The Diary Of River Song Series 2 Review
Gustaff Behr gives his spoiler-free verdict on River’s second audio outing.
It’s turning into a delightful little habit of Big Finish to cap off their year with an early release for The Diary of River Song, and 2016 is no exception. The last scheduled release for 2016 brings the year full circle and reminds me just how strong this season has been for the company. It isn’t just due to there being no television series this year. If you’re a seasoned listener of their products like I am, then you know that Big Finish follow their own set of rules and their titles often overshadow what’s going on in the television series. There is just no limit to their creativity.
Last year we got River Song meeting the Eighth Doctor in her series and this year she encountered him in his. There are two classic routes to take from here: You can either feature no Doctor in the next series and show that River Song can stand on her own without help from her husband or you can pick one classic Doctor and utilize them in one story to pay a little fanservice to the audience who are foaming at the mouths to hear River encounter more classic Doctors.
Naturally, Big Finish takes the third option and gives us two Doctors in the form of Sylvester McCoy and Colin Baker. Not only this, but instead of turning this into a fanservicey love letter-like romp to the fans, they decide to craft an incredibly complex and intricate storyline which is still very worthy and justifies the use of two Doctors.
In a previous conversation, I mentioned that this aspect is perhaps, amongst the many this box set has, the strongest. The Big Finish team know their characters so well and they know where the line between great storytelling and great fanservice is and this box set sits right on that line.
If you’ve been following my reviews, you will know that I have not yet to listen to a Guy Adams’ script that I liked. Perhaps it’s the interconnected storyline of these other episodes, or it’s the end of a dry spell, but this story featuring River and the Seventh Doctor really kicked open the doors to this series in a tale that is really confusing… in a good way. Okay, maybe not confusing, but some of the ideas, not just in this story but the others, is at times a bit tricky to wrap your head around… which makes it less surprising that even the Doctor and River have trouble remembering that two plus two still equals four.
Due to a multi-dimensional crash between the TARDIS and several other space-time vessels, the crew of the ship find themselves affected in strange ways as reality bends around them. The Doctor’s memory is hazy while River has difficulty focusing and ends up accidentally introducing herself as ‘River Song’ to her future husband.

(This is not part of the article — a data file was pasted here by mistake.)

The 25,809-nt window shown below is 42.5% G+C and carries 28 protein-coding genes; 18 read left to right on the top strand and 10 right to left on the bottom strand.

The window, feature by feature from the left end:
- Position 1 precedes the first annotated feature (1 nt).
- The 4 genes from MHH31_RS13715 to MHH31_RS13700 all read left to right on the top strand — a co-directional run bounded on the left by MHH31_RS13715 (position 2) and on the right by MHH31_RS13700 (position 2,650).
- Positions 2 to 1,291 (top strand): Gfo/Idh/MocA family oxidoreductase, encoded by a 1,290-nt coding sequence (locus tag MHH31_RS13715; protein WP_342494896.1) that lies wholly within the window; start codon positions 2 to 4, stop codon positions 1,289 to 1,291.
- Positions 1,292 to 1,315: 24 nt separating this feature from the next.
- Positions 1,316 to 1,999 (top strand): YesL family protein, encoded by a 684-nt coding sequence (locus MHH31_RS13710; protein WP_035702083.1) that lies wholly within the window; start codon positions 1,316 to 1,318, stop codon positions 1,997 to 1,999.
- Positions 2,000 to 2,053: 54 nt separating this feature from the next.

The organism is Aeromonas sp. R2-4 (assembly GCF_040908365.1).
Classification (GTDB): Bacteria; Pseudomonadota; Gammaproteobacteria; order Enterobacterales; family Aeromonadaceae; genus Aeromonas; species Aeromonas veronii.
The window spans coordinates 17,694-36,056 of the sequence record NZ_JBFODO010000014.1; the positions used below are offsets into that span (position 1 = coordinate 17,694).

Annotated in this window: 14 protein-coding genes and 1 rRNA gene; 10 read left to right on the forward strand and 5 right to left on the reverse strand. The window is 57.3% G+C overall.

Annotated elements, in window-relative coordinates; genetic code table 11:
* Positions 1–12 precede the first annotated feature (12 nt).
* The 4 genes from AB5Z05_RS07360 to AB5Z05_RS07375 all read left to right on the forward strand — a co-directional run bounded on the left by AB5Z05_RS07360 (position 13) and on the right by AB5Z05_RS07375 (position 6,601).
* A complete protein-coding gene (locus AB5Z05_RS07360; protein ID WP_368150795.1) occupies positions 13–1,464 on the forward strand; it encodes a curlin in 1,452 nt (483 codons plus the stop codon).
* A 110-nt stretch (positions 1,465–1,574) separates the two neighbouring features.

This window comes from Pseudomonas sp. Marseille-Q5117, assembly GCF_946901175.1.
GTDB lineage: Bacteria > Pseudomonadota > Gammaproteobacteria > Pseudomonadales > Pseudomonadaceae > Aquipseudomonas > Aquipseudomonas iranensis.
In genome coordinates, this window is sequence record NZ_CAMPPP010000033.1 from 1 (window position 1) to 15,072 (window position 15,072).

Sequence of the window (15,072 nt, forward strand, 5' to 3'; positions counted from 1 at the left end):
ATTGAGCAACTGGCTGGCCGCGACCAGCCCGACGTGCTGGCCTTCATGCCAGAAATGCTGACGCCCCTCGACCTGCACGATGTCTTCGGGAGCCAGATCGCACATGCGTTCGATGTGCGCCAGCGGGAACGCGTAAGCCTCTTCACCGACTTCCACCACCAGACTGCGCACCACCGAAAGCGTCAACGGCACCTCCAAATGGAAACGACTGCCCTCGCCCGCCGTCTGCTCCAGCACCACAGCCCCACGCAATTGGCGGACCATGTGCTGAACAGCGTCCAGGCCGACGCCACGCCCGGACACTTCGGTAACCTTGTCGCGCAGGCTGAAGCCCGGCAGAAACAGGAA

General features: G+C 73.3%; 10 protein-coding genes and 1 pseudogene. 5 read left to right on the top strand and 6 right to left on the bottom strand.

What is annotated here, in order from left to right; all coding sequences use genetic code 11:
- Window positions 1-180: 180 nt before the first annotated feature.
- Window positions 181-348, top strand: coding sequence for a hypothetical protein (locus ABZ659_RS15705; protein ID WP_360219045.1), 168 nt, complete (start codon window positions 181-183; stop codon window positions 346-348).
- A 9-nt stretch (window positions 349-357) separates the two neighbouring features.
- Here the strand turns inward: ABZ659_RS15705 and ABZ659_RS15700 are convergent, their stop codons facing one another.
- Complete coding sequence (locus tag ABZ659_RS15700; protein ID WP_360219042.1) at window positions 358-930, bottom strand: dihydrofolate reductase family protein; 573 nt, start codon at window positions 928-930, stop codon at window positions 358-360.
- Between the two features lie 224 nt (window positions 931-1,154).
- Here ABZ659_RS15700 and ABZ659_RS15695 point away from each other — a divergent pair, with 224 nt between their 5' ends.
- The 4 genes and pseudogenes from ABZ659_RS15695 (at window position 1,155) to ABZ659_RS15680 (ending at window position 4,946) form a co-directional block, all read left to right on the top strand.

Yup, Big Finish are finally done pussy-footing around. Both Doctors know River Song as ‘River Song’. She is not disguised in any way and they are not separated by a radio or a communicator or a middle-man. This is proper Doctor/River action.
A lot of this box set succeeds thanks to the benefit of hindsight. Expect to have lots of unanswered questions and a serious case of confusion at the end of this episode. It is Part One and I tip my hat off to Guy Adams for scripting an episode that does an out of this world job of introducing us to the overarching plot for the series.
More praise goes to the interaction between River and Seven. It. Is. Utter. Bliss. You’d think that with 12 Doctors some of their relationships with River Song would start to feel familiar, but Guy Adams manages to add yet another unbelievable layer to that already intricate dynamic by utilizing the characteristics that the Seventh Doctor is famous for. His relationship with River Song is completely different than his future incarnations’ and it works on so many levels. The story feels like a multi-Doctor story without containing any of the actual elements that are in those episodes.
Rating this story: 8.5/10
The gap between the ending of the previous story and the start of this one puts you in the mind of The Impossible Astronaut and Day of the Moon. Being the only story in the box set that doesn’t feature a Doctor, it’s important to acknowledge that not only is Five Twenty-Nine the Signs of Volume 02, but that John Dorney does a breathtaking job of showing us why River can carry her own series. The Doctor stuff is icing on the cake. That’s for us fans, but like Signs last year which also didn’t feature a Doctor, I can easily see this story being some listeners’ favourite.
Dorney imbues this bleak story with a deep emotional connection that tells the tale of a group of characters trying to outrun perhaps one of the weirdest disasters Doctor Who has ever produced: The Five Twenty-Nine.